Fashion, Hairstyles & Beauty
How to Sew on a Button
Weíve all been there. We pull out that favorite shirt or blouse, or that seldom-worn suit and
discover that just when you need it, thereís a button missing. You donít have time to take it to an alteration shop or the cleanerís
for repairs, but you donít know how to fix it on your own. The truth of the matter is that most people in todayís age of instant
gratification and disposable consumer goods have never learned the basic skills required to make even the simplest of garment repairs Ė i.e., sewing on a button.
I was fortunate in growing up in a small town with my mother and grandmother, because they both
believed that there were certain things that every man needed to be able to do. (They didnít discriminate against young women. They
just never imagined a world where a young woman might grow up NOT knowing these basics.) One of these things was sewing on a button.
Now, I am here to share this knowledge with you.
What You Need:
• Button (either the one that came loose or a matching replacement)
To begin, thread your needle with thread that matches the color of the fabric of the garment (or
matches the color of thread used to attach the other buttons on the garment). Next, take the garment with the missing button and find
the location from which the button came. Pass the needle through the back side of the fabric but donít push it all the way through.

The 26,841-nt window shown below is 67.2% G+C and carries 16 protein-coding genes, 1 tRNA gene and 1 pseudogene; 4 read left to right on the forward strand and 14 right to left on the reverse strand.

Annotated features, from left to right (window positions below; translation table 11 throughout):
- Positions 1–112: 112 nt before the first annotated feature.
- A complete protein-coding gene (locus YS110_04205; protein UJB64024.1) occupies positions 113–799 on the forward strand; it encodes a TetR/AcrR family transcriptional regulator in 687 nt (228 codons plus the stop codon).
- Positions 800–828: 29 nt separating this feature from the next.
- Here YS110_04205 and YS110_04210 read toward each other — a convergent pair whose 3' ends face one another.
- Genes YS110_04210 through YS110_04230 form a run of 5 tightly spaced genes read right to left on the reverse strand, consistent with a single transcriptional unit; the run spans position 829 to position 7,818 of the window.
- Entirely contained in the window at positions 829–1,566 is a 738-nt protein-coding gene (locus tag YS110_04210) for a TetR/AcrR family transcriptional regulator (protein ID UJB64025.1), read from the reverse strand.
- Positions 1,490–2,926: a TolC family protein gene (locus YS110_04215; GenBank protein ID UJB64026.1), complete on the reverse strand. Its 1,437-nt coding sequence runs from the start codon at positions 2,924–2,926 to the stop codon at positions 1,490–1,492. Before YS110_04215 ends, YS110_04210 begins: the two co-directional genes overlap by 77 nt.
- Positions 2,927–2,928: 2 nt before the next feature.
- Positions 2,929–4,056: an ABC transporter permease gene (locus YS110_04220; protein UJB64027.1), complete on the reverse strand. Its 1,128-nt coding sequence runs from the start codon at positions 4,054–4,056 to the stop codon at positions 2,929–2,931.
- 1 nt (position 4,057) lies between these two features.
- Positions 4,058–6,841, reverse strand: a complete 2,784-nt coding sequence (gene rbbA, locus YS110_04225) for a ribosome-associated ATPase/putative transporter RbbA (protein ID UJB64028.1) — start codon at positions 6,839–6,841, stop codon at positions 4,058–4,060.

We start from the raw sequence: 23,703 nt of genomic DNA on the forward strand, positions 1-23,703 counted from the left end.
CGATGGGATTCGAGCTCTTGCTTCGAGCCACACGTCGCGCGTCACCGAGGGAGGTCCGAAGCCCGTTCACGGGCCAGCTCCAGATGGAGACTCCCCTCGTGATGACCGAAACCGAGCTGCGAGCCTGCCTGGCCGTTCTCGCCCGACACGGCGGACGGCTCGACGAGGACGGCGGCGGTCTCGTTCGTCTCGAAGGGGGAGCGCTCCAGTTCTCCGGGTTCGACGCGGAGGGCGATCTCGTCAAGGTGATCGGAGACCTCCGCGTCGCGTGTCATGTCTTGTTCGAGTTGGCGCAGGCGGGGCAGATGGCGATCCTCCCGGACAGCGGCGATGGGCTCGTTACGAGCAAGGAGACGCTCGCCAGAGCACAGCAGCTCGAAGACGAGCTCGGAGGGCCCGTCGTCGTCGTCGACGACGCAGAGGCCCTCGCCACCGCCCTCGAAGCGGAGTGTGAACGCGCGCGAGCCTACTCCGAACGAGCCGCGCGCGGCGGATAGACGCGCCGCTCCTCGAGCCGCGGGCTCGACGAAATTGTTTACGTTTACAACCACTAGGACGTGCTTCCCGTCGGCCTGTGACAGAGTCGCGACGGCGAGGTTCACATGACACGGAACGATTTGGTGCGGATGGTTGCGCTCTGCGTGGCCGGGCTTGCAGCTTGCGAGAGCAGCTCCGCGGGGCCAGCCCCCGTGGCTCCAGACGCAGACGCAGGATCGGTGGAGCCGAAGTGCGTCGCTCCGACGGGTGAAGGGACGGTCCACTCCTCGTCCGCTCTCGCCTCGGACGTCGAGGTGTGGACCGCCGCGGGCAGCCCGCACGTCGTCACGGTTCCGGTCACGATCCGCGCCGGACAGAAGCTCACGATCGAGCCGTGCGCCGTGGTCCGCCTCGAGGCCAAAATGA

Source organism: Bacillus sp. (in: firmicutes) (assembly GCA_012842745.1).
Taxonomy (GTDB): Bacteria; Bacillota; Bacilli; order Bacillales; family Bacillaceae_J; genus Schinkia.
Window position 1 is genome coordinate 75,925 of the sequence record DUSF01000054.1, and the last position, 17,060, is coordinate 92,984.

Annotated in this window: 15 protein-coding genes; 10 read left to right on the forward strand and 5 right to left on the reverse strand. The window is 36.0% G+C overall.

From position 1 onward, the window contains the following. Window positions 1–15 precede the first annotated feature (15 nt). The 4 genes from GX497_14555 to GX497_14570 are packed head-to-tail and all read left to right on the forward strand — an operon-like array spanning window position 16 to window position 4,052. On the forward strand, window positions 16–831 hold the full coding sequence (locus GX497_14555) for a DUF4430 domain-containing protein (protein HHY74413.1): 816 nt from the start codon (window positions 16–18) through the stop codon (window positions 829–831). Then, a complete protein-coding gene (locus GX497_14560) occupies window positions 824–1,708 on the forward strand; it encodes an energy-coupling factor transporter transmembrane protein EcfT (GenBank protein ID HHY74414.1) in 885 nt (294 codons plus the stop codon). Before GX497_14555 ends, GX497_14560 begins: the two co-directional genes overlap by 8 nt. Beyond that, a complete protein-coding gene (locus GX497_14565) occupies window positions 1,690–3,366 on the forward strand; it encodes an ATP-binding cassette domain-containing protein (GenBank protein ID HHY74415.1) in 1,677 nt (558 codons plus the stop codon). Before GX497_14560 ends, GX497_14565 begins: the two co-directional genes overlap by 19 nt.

Slide the button onto the needle and hold it in place while you bring the needle through fully. How
you proceed from here depends on the style and number of holes present in the button. Most buttons will be two-hole buttons, four-hole
buttons, or stubbed buttons (having a stub on the back with a hole through the stub for attaching).
Stubbed buttons are easiest as they simply require passing the thread through the hole in the
stub, back through the fabric and repeating these steps a few times then tying off the thread on the back side of the fabric.
Two-hole buttons are second easiest, as you simply pass the needle and thread through one hole
then the other and back again until the button is secure, then tying off the thread on the back side of the fabric.
With four-hole buttons, you need to note how the other buttons are secured. This is usually done
using a cross or parallel pattern. For the cross pattern, you simply pass the needle and thread up through one hole and down through
the diagonal hole, then up through an adjacent hole and down through its diagonal opposite.
The parallel pattern is created by passing the needle and thread up through one hole, down through
the next hole going clockwise, up through the next hole going clockwise and down through the last hole. These steps are repeated until
the button is secured, then the thread is tied off on the back side of the fabric.
If the button is for an outerwear garment, such as a top coat, you may want to give the button
some slack in the thread and wind the thread around the underside of the button a few times before passing it through to the back side
of the fabric for the final time for tying off. This will create a strong base for the button and protect the anchoring threads from
wear and friction when the button is used.